SCOTTSDALE, Ariz. -- If Jhonny Peralta can sign a $53 million contract with the St. Louis Cardinals after being suspended for the use of performance-enhancing drugs, there is no reason Barry Bonds should not be able to work with the San Francisco Giants this week as a roving instructor.
After all, Matt Williams, named in the Mitchell report, is managing the Washington Nationals. Mark McGwire, who admitted to steroid use, is the Los Angeles Dodgers' hitting coach. Jason Giambi, linked with Bonds to BALCO, is still playing for the Cleveland Indians and is a managerial hopeful. Andy Pettitte, an acknowledged user of HGH, was also welcomed back as a guest instructor with the Yankees this spring.
So if Bonds wants to work as a coach, he should be able to do so. Whatever PEDs he used were not against the rules during the vast majority of his career, unlike doctoring the baseball, which several Hall of Fame pitchers did even though that has been specifically prohibited for almost a century.
The more pressing question for Giants fans is whether Bonds can be effective as a coach, both this week and whatever follows down the line.
"Not everyone is suited for the job and I may not be either," Bonds said. "I don't know. I have seven days to find out if I am."
While several all-time great players have become successful coaches, many have also struggled in the role as they've had a hard time explaining how they were successful to players who are not as skilled as they were. As Yogi Berra once told a player about hitting, "Just watch me."
Bonds also was never known for being particularly helpful to teammates when he was a player. He says that was due to one simple reason: Players often change teams in baseball and he didn't want opponents to gain any edge.
"We don't work together all the time, sir. They can be traded. You're not going to know anything that I do when I'm playing. That's not how it works," Bonds said. "It was never personal. It was, 'Why am I going to tell you something when you might be on the Rockies or someone next year and you'll tell their pitchers?'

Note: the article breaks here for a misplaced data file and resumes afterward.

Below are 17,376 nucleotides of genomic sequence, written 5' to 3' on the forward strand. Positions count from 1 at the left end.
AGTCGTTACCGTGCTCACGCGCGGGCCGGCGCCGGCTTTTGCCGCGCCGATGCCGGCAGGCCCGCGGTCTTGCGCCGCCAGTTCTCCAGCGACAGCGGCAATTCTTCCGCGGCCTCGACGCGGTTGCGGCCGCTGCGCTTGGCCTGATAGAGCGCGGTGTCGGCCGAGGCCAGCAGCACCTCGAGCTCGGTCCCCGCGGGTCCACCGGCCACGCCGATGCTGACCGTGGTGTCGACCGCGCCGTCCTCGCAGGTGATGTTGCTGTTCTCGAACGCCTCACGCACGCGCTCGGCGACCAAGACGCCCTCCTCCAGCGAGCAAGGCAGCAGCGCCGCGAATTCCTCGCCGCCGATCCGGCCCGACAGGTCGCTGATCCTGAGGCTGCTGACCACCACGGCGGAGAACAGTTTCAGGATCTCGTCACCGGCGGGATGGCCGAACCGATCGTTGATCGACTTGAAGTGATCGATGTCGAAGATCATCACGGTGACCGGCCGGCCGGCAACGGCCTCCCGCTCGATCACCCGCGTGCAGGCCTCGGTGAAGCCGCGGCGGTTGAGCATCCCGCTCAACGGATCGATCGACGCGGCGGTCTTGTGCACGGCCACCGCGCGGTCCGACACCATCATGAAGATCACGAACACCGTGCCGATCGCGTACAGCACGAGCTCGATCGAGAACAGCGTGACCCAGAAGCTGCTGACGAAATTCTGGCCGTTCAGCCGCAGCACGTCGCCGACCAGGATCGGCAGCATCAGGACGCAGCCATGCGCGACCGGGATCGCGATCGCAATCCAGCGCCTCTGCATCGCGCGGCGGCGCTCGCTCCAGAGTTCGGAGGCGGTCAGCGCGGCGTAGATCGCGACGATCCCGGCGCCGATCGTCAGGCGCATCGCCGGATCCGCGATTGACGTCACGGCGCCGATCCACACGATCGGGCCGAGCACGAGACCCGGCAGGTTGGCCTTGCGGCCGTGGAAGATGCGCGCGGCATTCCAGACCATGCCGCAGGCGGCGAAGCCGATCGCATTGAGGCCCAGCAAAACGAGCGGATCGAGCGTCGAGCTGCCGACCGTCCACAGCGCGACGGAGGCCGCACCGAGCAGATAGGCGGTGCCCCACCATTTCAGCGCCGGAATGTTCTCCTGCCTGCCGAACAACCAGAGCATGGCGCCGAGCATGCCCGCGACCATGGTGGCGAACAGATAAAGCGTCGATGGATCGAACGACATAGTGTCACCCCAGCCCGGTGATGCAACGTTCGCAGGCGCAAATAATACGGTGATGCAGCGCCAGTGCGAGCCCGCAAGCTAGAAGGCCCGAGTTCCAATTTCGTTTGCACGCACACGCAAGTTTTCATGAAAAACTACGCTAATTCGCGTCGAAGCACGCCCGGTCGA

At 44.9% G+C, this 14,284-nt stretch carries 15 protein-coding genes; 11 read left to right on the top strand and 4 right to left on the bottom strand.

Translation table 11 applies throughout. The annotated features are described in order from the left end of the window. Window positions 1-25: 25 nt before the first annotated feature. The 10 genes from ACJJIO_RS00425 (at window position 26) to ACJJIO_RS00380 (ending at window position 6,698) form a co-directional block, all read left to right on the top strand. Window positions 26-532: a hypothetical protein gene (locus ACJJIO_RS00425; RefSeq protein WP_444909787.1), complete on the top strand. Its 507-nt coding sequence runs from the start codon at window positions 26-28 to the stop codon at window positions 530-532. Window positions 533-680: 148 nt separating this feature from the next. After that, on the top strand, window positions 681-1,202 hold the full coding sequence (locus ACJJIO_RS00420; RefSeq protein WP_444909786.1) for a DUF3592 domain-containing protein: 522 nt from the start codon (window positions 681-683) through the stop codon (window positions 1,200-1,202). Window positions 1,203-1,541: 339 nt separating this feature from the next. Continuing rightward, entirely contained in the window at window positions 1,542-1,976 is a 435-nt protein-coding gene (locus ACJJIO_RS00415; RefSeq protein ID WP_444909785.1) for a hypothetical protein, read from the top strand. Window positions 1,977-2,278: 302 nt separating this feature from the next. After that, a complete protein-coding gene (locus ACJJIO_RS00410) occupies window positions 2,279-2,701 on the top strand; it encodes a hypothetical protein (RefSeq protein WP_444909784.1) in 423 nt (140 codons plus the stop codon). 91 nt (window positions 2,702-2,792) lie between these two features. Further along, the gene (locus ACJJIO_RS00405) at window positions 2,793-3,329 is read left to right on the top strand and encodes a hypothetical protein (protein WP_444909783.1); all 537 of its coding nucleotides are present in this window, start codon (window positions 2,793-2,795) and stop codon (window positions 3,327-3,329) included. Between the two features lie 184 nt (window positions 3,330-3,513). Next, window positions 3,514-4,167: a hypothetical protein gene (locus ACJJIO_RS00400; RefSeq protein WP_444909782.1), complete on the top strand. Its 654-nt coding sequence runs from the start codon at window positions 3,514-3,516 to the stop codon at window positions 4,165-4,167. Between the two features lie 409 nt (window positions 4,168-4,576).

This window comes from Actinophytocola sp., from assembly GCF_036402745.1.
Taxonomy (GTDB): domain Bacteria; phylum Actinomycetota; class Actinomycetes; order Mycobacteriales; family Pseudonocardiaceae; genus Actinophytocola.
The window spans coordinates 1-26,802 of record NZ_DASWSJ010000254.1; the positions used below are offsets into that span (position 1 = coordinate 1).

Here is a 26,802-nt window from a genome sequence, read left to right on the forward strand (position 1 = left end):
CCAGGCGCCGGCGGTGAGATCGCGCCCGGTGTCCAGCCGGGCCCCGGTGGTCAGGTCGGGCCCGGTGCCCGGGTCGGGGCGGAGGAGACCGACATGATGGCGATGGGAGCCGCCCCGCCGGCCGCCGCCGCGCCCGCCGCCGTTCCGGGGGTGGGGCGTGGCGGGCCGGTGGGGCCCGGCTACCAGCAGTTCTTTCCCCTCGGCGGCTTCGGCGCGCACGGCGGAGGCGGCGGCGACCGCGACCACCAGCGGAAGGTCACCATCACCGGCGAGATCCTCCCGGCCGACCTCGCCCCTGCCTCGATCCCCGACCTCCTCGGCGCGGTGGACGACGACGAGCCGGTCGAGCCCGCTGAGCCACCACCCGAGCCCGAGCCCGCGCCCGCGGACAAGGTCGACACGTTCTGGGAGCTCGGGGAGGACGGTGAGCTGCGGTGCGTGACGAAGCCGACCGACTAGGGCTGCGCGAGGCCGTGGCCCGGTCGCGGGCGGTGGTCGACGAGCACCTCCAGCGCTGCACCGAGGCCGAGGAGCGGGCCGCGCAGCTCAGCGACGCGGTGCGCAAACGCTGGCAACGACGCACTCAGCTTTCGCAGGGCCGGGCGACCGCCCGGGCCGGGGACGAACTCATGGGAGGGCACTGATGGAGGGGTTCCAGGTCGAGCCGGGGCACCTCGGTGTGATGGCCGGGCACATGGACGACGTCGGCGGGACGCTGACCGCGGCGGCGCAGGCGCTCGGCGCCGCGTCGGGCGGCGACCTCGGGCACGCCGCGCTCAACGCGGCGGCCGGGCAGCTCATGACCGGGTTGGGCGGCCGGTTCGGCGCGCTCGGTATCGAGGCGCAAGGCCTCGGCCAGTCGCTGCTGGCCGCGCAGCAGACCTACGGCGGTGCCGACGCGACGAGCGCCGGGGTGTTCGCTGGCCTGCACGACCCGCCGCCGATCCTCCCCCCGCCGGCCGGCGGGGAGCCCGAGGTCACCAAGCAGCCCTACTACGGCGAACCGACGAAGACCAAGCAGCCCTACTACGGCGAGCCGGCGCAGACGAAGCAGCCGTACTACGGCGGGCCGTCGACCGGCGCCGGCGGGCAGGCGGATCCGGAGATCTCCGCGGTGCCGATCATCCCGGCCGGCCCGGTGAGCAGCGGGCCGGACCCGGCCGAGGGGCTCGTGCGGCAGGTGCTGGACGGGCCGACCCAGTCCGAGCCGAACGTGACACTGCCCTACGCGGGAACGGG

"This is a business. And I treated it like a business. That was the only reason. It was never to not socialize on that level with my teammates. It's just that it's a business and I saw a lot of players come and go."
Bonds was much more welcoming in his news conference Monday than he often was as a player. He said he's become a calmer person in his six years away from the game. He also said even if players are intimidated by his presence, he would break that barrier through one-on-one conversation. And he welcomed players to ask him anything about baseball (though hopefully not about PEDs).
"You didn't have to ask me to go pick Willie Mays' brain. I did not. I probably didn't get all the answers I wanted, but I did it," he said. "He helped a lot. My dad helped a ton. I have this philosophy: Two eyes are OK, but four eyes are better than two. So, if you have them, utilize them."
Bonds isn't sure where this week will lead, if it will lead to anything. He did say he does not want to become a manager.
"I think it's too hard to be a manager," he said. "What Bruce Bochy does is too hard, to be honest with you. You need a level of patience with that."
Unlike McGwire when he became the Cardinals' hitting coach, Bonds was unwilling to discuss any PED use, saying he addressed that issue in court and no further comment is necessary. It would be good if he came completely clean, but there is still time. Pete Rose didn't admit to betting on baseball until he had strenuously denied it for 15 years. Perhaps Bonds will be more honest and revealing as time passes, as well.
In the meantime, it's good to see Bonds back in the game. He was always viewed as a villain more for his personality than for whatever he did on or off the field. This move probably won't affect his chances of getting voted into the Hall of Fame -- McGwire's return to the game hasn't improved his chances -- but that really isn't the issue.
If Bonds is serious about this role, perhaps he can give back to the game. And that is far better than having the game's all-time home run king sitting at home as a pariah who hurts the game's image.